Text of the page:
- Nowadays, VPNs have become somewhat of an epitome of privacy and security. But that would've been impossible without strong security protocols.
- For instance, certain VPN protocols involve using a Pre-Shared Key (PSK), which can be a great extra layer of security.
- Check out our VPN Section for the latest VPN news, tools, and guides.
- Visit our Security Hub to learn more about keeping your online identity safe.
Nowadays, VPNs have become somewhat of an epitome of privacy and security. Of course, this type of service wouldn’t have reached this level of trust, was it not for strong security measures.
If you’re familiar with VPNs, you probably know that they encrypt traffic. More so, you can’t just waltz yourself inside a VPN server, as you’d most likely need some sort of authentication.
Most services tackle this issue by making you create accounts, which are subsequently whitelisted, so you can access the VPN without an issue. But there’s way more to it than sees the eye.
Pre-shared keys (PSK), for instance, are a great example of additional security measures that you’ve probably never even heard of.
What is a Pre-Shared Key?
A Pre-Shared Key (PSK) is a string of characters (so basically a password) that various services, including VPNs, rely on as an authentication method. However, note that PSKs are not exactly secure by themselves.
After its creation, the PSK needs to be shared with every device that has to use it. However, great caution must be practiced upon sharing the PSK, as revealing it to third-parties might easily jeopardize the security of your connection.
Furthermore, since the PSK needs to be exactly the same on all devices, it’s like a password that you use for multiple accounts (bad idea). All it takes is one device to be compromised for the PSK to become useless, or rather dangerous.
For those reasons, Pre-Shared Keys are used in conjunction with other similar security measures, such as traditional usernames and passwords.
Also, to increase their level of security, they must be long and random, to prevent them from being cracked by brute-forcing.
How to get a preshared key for your VPN?
There’s a lot of confusion when it comes to PSK. Most users believe that you have to acquire the PSK from a special place, but in fact, the PSK can be anything you want if you’re a VPN host.
On the other hand, if you’re about to connect to a VPN server, you might need a PSK, which you can get by asking the VPN server host.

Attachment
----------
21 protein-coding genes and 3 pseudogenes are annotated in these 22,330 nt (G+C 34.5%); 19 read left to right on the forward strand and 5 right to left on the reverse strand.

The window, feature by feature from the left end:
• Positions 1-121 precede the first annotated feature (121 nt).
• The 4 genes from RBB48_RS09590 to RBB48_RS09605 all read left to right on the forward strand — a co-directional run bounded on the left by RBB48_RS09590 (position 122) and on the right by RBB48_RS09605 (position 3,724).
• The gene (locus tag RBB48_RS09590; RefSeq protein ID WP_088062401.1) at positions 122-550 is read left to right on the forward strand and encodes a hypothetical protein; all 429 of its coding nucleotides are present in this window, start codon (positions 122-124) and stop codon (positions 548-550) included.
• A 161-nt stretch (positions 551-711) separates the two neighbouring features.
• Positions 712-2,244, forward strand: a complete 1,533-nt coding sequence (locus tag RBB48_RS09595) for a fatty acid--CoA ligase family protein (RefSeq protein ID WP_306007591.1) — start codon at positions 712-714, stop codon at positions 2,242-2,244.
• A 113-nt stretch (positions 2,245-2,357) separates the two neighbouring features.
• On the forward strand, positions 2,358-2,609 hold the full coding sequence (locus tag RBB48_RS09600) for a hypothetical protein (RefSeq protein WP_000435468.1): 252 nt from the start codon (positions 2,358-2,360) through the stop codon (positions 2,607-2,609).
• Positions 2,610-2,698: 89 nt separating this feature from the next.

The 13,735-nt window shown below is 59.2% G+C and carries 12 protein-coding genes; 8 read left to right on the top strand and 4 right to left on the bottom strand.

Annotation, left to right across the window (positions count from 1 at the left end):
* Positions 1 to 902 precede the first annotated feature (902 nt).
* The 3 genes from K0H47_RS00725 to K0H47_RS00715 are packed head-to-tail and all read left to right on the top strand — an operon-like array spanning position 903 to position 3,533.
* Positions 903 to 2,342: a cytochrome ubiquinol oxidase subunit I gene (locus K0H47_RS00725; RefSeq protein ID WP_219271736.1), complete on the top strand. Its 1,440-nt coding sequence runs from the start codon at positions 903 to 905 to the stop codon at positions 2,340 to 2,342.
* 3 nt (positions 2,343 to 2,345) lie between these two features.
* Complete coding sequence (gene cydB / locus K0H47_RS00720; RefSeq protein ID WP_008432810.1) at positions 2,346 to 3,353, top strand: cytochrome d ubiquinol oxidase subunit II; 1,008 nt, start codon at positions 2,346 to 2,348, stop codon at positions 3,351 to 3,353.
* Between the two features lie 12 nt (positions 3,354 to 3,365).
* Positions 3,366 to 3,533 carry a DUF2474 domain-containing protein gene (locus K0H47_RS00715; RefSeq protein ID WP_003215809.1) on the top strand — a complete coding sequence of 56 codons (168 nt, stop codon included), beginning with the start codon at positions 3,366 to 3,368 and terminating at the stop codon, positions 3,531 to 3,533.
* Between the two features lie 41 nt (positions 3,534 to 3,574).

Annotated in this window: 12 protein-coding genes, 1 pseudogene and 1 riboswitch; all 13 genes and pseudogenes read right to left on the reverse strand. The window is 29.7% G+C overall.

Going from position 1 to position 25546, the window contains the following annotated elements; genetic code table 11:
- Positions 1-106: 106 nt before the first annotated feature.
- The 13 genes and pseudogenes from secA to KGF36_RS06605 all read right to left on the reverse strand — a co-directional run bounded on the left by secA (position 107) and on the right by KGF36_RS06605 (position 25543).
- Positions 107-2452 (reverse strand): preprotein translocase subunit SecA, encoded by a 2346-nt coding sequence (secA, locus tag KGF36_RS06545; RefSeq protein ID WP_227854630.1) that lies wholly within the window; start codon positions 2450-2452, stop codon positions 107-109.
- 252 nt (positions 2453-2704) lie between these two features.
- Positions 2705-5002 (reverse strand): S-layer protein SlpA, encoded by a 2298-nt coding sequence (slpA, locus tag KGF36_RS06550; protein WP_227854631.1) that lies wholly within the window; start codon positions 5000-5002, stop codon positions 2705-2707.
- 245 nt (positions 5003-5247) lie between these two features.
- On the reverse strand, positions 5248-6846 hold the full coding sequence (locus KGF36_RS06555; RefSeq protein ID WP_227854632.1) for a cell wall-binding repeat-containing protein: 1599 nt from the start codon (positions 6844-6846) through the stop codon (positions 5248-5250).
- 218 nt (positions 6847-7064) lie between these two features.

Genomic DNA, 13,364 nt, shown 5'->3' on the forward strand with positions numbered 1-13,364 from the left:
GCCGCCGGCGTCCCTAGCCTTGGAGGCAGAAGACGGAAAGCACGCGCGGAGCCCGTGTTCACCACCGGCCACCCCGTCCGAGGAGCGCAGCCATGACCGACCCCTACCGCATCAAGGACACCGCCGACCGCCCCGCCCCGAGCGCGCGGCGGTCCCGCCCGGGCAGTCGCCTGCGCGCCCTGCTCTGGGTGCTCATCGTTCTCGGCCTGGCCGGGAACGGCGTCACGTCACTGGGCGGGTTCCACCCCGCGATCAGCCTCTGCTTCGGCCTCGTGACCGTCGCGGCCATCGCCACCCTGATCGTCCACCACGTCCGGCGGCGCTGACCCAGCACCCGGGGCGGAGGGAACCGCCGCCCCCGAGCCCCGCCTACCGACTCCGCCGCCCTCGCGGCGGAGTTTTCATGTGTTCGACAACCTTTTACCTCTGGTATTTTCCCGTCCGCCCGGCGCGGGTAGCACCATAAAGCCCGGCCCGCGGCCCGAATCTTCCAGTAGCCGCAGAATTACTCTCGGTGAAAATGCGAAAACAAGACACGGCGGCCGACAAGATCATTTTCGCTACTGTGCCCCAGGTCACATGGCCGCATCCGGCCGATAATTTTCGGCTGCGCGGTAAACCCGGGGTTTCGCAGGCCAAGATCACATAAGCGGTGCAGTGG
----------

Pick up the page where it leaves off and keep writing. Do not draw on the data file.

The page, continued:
For instance, your workplace might have a dedicated VPN that you can connect to, in order to be on the same network with your colleagues and share company resources. If that’s the case, just ask the network administrator for the Pre-Shared Key.
Last, but not least, you can use third-party tools such as password generators to create complicated keys. They’re usually more secure than coming up with your own password, which, let’s be serious, is almost always something easy to remember.
How to find Shared Secret VPN Windows
You can configure a Pre-Shared Key easily, especially if you’re using Windows’ built-in VPN feature. We’ll teach you how to find the Pre-Shared Key in a few easy steps:
- Press the Win key on your keyboard
- Type VPN
- Click VPN settings
- Select your secured VPN connection from the list
- Click Advanced options
- Press the Edit button
- Select L2TP/IPsec with pre-shared key from the VPN type menu
- Type the PSK in the appropriate field
Alternatively: create a new VPN connection, if necessary, but make sure to choose L2TP/IPsec as the VPN type if your network uses a Pre-Shared Key.
If you were looking for ways to reveal a hidden PSK from an existing VPN connection, there’s no way to do that. Back in the day, you could’ve used an asterisk password revealer, or something similar.
However, those tools haven’t been working for a while, so there’s no way to reveal a PSK that’s been already saved to a VPN connection.
The VPN shared secret is incorrect
If your Pre-Shared Key is not typed correctly in the field we’ve mentioned above, you won’t be able to establish the connection. This could happen for two reasons:
- You didn’t copy/paste the PSK correctly within the appropriate field
- The VPN server administrator changed the key, and you need to acquire the new one
It’s not uncommon to paste your password all wrong, it happens to everyone once in a while. Just make sure you didn’t include any spaces before or after the PSK.
Final thoughts on VPN Pre-Shared Keys
All things considered, PSKs are quite useful tools that can help you secure a server with an additional security layer. Keep in mind that a PSK is not even near enough to secure things, especially given that multiple devices can use it.
However, setting a long, random PSK and changing it on a regular basis can definitely help you increase the security of your VPN server.